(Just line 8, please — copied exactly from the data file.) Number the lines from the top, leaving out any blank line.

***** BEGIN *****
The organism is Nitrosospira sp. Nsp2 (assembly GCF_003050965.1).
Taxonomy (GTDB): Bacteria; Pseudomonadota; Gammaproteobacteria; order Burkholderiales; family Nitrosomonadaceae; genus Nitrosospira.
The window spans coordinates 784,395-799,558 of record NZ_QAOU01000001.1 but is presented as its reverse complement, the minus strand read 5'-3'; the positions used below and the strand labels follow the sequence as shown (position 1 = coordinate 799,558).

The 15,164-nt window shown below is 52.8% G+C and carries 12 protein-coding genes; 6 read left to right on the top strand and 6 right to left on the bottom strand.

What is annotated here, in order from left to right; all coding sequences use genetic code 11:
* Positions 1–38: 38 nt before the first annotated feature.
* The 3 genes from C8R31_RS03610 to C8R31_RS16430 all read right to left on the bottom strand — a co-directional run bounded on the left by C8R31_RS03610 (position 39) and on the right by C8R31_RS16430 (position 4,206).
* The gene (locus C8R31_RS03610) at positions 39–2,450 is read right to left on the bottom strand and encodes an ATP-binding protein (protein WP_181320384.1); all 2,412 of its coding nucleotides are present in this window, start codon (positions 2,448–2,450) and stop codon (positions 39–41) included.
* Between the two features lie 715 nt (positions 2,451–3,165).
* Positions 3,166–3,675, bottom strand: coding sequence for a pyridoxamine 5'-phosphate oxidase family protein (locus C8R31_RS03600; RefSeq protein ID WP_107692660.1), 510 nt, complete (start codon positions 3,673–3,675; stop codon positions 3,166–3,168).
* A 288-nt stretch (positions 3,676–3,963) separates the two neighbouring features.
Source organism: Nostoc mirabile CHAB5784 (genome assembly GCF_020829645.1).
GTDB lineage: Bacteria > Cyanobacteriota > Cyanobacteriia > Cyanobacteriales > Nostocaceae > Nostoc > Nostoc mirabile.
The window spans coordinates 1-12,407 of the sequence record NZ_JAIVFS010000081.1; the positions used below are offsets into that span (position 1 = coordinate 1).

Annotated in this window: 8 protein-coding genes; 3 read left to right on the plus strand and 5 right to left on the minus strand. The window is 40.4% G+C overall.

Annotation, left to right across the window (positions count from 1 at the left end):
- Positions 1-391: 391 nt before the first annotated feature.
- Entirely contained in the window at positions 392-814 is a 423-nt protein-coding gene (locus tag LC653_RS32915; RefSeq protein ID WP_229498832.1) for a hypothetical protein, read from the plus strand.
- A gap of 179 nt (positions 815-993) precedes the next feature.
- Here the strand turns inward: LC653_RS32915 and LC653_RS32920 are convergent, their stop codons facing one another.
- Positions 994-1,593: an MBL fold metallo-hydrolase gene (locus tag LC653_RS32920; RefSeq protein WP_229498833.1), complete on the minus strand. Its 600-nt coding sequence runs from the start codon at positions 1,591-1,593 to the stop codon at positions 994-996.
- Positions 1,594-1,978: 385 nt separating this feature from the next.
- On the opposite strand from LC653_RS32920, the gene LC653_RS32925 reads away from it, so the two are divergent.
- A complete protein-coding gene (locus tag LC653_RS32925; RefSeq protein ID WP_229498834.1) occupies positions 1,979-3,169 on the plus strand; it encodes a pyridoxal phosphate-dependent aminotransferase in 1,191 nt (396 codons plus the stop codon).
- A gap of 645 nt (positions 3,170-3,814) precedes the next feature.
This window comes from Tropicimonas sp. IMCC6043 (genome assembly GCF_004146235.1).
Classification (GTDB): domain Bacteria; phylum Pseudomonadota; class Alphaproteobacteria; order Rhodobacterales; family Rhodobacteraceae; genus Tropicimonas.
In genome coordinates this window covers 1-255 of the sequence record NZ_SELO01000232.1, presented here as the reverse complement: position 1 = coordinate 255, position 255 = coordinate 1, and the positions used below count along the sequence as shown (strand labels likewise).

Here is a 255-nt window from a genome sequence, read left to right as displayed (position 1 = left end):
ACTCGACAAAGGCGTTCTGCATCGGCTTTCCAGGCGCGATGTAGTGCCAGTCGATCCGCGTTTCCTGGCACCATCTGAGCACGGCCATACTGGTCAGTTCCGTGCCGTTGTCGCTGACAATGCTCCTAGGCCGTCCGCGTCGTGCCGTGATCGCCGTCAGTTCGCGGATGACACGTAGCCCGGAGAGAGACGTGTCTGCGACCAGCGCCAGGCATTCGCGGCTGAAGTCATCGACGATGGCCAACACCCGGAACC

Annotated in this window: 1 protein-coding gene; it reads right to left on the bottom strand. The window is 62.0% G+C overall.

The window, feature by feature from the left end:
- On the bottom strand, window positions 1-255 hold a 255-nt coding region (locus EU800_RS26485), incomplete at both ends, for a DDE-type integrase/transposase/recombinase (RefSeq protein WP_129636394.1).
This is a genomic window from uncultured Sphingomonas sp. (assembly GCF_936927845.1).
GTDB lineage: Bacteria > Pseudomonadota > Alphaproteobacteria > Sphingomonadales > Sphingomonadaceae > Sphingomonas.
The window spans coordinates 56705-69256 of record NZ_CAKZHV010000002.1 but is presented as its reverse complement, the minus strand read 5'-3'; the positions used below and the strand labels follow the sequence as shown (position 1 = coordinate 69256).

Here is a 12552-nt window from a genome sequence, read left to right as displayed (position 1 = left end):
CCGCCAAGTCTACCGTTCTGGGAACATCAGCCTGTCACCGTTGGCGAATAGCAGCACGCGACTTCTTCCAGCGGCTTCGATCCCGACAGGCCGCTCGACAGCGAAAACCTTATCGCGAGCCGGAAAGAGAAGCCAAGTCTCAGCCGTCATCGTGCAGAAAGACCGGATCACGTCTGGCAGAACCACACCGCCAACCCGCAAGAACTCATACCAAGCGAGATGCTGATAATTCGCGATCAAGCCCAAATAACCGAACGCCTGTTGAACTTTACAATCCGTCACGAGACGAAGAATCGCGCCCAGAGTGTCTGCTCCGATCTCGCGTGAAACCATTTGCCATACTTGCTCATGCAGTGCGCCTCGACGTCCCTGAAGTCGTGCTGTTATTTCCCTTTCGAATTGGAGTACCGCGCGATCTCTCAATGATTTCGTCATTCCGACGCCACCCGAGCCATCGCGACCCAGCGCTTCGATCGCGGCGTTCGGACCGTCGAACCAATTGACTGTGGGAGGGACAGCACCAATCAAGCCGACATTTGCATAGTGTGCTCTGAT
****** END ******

* The gene (locus C8R31_RS03610) at positions 39–2,450 is read right to left on the bottom strand and encodes an ATP-binding protein (protein WP_181320384.1); all 2,412 of its coding nucleotides are present in this window, start codon (positions 2,448–2,450) and stop codon (positions 39–41) included.